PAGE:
Cover had been in the department since 1943. During his tenure, he helped develop the department’s rescue facilities, which became known statewide. The department grew from 20 to 34 paid men. In 1966, it purchased the first elevated platform truck in Mahoning County. In 1969, a new central headquarters was built on Boardman-Poland Rd. When Mr. Cover first became fire chief in 1965, the department answered over 400 alarms a year.

 

1970s

1970 began with a fire loss of $52,000 suffered by J & J Gardens located at 5509 South Ave. The fire was out of control on arrival of the first truck but a quick response saved the company from total loss. Chief Cover’s recommendations for the future were to replace two outdated pumpers,  and to add more manpower and an additional station to protect the southern part of the township.

Due to the expanding township needs, the township hall and zoning office moved from the main fire station to 126 Boardman-Poland Rd. Chief Cover was grateful to the Township Trustees for improving the fire department by updating much-needed equipment and for hiring two new firefighters, James Dorman (the former Fire Chief) and Clark Jones (at that time Operations Manager of the Mahoning County Emergency Management Agency).

In 1974 the reported fire loss of $862,285, consisting of a bowling alley and an office building, was the highest fire loss in Boardman’s history.

In addition, Chief Cover reported to the trustees, the crime of arson was on the increase in all areas of the country and increased investigation has become a necessary part of the fire service. Working with the International Association of Arson Investigators and the insurance industry, the chief began an aggressive program to detect arson and stop payment of insurance when fraud was detected.

In 1976, the remodeling of the main station was completed. Included in the remodeling were new offices, dorm, shower and toilet facilities and kitchen.

Chief Cover reported in 1977 that new laws and regulations providing first aid service had generated problems for the department. A complete revision of Boardman’s first aid program needed to be initiated.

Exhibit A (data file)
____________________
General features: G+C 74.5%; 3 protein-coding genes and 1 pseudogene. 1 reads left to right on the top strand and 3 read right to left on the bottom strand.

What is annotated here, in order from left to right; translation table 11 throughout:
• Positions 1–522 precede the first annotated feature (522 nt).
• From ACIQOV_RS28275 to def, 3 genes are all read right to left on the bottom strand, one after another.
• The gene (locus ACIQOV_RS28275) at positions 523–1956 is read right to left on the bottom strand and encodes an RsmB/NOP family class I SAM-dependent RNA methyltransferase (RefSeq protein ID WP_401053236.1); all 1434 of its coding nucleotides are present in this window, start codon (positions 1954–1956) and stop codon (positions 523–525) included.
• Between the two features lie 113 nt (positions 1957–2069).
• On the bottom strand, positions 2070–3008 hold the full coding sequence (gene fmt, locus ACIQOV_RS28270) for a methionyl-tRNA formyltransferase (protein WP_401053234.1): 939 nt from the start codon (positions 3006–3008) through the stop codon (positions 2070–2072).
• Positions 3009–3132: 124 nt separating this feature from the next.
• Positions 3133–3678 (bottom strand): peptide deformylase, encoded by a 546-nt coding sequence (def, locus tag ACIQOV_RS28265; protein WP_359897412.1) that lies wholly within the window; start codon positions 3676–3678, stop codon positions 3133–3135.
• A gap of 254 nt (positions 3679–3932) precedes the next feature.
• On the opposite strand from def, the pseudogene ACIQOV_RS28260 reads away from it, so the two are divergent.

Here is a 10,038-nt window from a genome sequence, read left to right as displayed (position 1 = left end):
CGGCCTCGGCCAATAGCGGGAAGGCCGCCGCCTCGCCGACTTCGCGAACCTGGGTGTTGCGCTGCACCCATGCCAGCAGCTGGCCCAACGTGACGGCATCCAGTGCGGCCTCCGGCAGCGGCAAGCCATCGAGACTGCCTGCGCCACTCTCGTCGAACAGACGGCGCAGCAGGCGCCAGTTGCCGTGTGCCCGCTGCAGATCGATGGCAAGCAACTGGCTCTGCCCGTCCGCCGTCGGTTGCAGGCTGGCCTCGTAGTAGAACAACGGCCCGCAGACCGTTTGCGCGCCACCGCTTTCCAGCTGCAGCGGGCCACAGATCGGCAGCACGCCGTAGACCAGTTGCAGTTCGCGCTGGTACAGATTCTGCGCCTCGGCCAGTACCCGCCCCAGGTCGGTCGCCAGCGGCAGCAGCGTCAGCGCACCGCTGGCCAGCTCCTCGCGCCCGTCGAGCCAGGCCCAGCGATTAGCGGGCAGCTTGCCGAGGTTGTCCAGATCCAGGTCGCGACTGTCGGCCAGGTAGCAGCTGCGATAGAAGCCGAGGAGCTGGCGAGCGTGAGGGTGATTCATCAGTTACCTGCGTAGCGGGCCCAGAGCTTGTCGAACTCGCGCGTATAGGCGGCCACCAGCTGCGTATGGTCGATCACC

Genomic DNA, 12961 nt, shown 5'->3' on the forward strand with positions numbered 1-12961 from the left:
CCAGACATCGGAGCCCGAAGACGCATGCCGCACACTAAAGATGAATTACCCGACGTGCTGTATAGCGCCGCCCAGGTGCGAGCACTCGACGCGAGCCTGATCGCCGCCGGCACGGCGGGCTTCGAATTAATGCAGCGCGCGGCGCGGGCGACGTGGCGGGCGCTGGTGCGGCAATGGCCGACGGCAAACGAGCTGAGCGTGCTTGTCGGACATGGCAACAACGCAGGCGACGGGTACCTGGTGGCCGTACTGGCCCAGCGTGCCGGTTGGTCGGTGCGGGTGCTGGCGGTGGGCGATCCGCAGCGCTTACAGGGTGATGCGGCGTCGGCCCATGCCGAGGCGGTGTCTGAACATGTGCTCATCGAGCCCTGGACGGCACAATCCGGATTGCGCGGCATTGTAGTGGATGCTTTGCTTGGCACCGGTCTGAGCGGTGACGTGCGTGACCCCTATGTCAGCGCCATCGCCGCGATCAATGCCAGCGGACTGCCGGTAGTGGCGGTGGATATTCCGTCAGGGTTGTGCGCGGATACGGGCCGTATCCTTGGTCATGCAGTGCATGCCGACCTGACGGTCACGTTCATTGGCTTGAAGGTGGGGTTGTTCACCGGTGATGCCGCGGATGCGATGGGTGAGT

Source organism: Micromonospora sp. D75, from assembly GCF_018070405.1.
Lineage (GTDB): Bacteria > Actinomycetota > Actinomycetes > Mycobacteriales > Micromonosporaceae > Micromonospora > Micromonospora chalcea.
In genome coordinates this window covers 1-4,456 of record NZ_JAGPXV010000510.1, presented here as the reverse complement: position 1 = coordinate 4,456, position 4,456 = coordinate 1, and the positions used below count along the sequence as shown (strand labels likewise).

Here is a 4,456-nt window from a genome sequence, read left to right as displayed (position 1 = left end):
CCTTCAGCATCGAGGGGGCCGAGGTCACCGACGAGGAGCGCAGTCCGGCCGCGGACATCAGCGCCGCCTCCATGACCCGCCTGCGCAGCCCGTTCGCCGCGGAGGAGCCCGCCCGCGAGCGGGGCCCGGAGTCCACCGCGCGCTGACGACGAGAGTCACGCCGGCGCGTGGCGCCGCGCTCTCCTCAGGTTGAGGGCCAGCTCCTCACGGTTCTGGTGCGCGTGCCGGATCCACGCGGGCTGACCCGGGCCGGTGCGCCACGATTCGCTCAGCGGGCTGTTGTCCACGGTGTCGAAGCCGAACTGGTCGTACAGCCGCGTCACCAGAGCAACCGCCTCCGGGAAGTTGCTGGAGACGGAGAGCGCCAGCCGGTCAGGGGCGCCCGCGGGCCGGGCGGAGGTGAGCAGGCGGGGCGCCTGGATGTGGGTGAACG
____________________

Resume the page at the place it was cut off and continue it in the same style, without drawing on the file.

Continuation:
The most significant change that affected the operation of the fire department was in 1978, the signing of the first labor contract and the initiation of Civil Service.

 

1980s

1980 began with the Fire Chief’s annual salary of $22,000. The Boardman Fire Department staff included 34 paid and 10 volunteer firefighters answering over 800 alarms a year.

The passing of a Township levy in 1981 provided the means to repair the department’s trucks and bring back full service of the fire department.

The primary focus in 1984 was several fires set in the Southern Park Mall and several automobile fires set along Market Street. Stake outs by the Fire Department along Market Street were started. With the cooperation of the mall security, store personnel and the Boardman Police Department, the suspect, who had a history of setting fires, was apprehended after he set a fire in a waste basket in one of the stores.

Significant changes in 1986 included the retirement of Chief Cover and the implementation of a Township Fire Code which reflected improvement in operations of the Fire Prevention Bureau. Also in 1986, the Fire Department added its first secretary to the staff.

In 1987 at an annual salary of $32,500, James E. Wilson was appointed the new Fire Chief. Included in Chief Wilson’s first annual report submitted to the Township Trustees was a page titled Projected Five-Year Plan. This year some of Chief Wilson’s long-range goals were to purchase at least two new pumper trucks, build a new station at the southeast or southwest corner of the township, purchase a new aerial truck, and add at least 10 new men by 1992.

 

1990s

According to Chief Wilson, the year 1991 was a great year for the Boardman Fire Department. The adoption of Rules and Regulations for All Fire Department Personnel, the adoption of the Standard Operating Procedures, the purchase of a new computer, the delivery of the new aerial truck, the addition of the new radio alerting system and the addition of manpower had enabled the department to modernize. This year Chief Wilson’s long-range goal was for Boardman Township to develop “our own dispatching and 911 services.”